Masonic libraries

Grant Wood’s Shrine Quartet

Shrine Quartet, 1939. Grant Wood (1891-1942). Special Acquisitions Fund, 84.16. Photograph by John Miller.

In 1937 Grant Wood (1891-1942) started making lithographs for the Associated American Artists, an art gallery in New York.  Living in Iowa, Wood planned his prints there, executed them on lithographic stones the gallery provided and then sent them to New York for printing. From 1937 through 1941 Wood created 19 lithographs. Associated American Arts sold Wood’s prints, along with others they had commissioned from well-known artists, by mail order and in their gallery. Their innovation was to offer work by popular fine artists to consumers at affordable prices—Wood’s black and white lithographs originally sold for $5 each. Wood lauded the gallery’s business model, writing:

I am very enthusiastic about the Associated American Artists organization. People who cannot afford to pay hundreds or thousands of dollars for original paintings cannot afford to have original, signed works of the favorite contemporary American artists in their homes.  It is, in essence, a democratic experiment....

Most of Wood’s work for the firm treated rural scenes and agricultural activity. This 1939 lithograph, part of the Scottish Rite Masonic Museum & Library’s collection, portrays a different kind of subject. In it Wood showed four members of the Shrine as they sang. Dressed for a meeting, the singers' distinctive fezzes cast elongated shadows against a background of pyramids and camels. Wood's scene is evocative and sympathetic. Though a Mason, Wood is not thought to have joined the Shrine. He took his degrees at Mt. Hermon Lodge No. 263 in Cedar Rapids in 1921. Three years later he was suspended for not paying his dues. However, he was likely have been familiar with the Shrine through his involvement in Freemasonry and because a temple met in his hometown.

Wood explored Masonic themes in another work, The First Three Degrees of Freemasonry, a large tryptic commissioned for the National Masonic Research Society in 1921. The painting is now part of the collection of the Iowa Masonic Library at the Grand Lodge of Iowa. Though usually displayed at the library, the painting is currently featured in an exhibition about Grant Wood.  You can see the exhibition at the Whitney Museum of American Art in New York City where is is on view through June 10, 2018.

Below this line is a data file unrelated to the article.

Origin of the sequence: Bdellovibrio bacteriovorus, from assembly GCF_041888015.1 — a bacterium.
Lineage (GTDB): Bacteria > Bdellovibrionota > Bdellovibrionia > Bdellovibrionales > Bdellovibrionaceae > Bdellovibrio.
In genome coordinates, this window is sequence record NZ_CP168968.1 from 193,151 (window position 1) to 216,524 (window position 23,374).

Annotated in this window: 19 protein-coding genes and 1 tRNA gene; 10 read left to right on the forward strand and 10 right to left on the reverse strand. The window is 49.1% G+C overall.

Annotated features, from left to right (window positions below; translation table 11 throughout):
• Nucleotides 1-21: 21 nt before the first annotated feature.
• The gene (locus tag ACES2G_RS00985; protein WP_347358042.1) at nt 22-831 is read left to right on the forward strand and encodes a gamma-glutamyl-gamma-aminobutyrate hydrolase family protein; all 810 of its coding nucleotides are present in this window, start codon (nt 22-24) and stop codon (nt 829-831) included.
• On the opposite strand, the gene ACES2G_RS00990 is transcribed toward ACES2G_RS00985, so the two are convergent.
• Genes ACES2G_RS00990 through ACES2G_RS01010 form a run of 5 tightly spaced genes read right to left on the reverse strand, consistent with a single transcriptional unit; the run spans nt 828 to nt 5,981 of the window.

Barbara Haskell, Grant Wood:  American Gothic and Other Fables (New York: Whitney Museum of American Art, 2018) 29, 180-181, 206-206, 236 and 239.

Bill Krueger “Grant Wood’s ‘The First Three Degrees of Freemasonry,’” Iowa Grand Lodge Bulletin, March, 2016.

Gail Windisch, Sylvan Cole Jr., and Karen J. Herbaug, Art for Every Home: An Illustrated Index of Associated American Artists Prints, Ceramics, and Textile Designs (Manhattan, Kansas: Marianna Kistler Beach Museum of Art, Kansas State University, 2016) http://hdl.handle. net/2097/19686.

Theodore F. Wolff, “Grant Wood’s Lithographs,” The Christian Science Monitor, January 19, 1990.


Many thanks to Bill Kreuger of the Iowa Masonic Library at the Grand Lodge of Iowa.

Jean-Hyacinthe Astier and the Chapitre des Amis de la Sagesse

A2013_5_1DS1_Amis de la SagesseAs I was cataloging 18th and 19th century French Masonic rituals the other day, I found an interesting collection of documents from the Souverain Chapitre des Amis de la Sagesse of Paris (Sovereign Chapter of the Friends of Wisdom of the Orient of Paris) that are not ritual.  The collection of records includes minutes of the chapter, rules and regulations, several lists of members.  These records date from 1822-1830. This chapter was overseen by the Grand Orient of France.

Chapitre des Amis de la Sagesse was a Rose Croix chapter.  Although the Grand Orient of France and the Grand Lodge of France confined themselves mostly to Craft degrees, in 1826-1827 the Grand Orient of France (which had merged with Grand Lodge of France in 1799) had 450 lodges, chapters, and councils. These chapters conferred higher degrees such as the Rose Croix degrees at Les Amis de la Sagesse.

According to the chapter minutes, Jean-Hyacinthe Astier (1784-1852) presided over the Chapitre des Amis de la Sagesse from 1826 through 1828, succeeding Melchior Kubly.  The list of members in this collection includes Astier's name and his signature appears throughout the collection. The membership lists Astier's occupation as a book seller in 1826. 

By the 1830s, Astier had become disenchanted by the Grand Orient of France and took a demit from this chapter.  He decided to put his energies and service toward the Supreme Conseil de France, which had been established in 1804. Astier beleived that Freemasonry was essentially a Christian endeavor and France's Supreme Council, at this time, enforced this belief.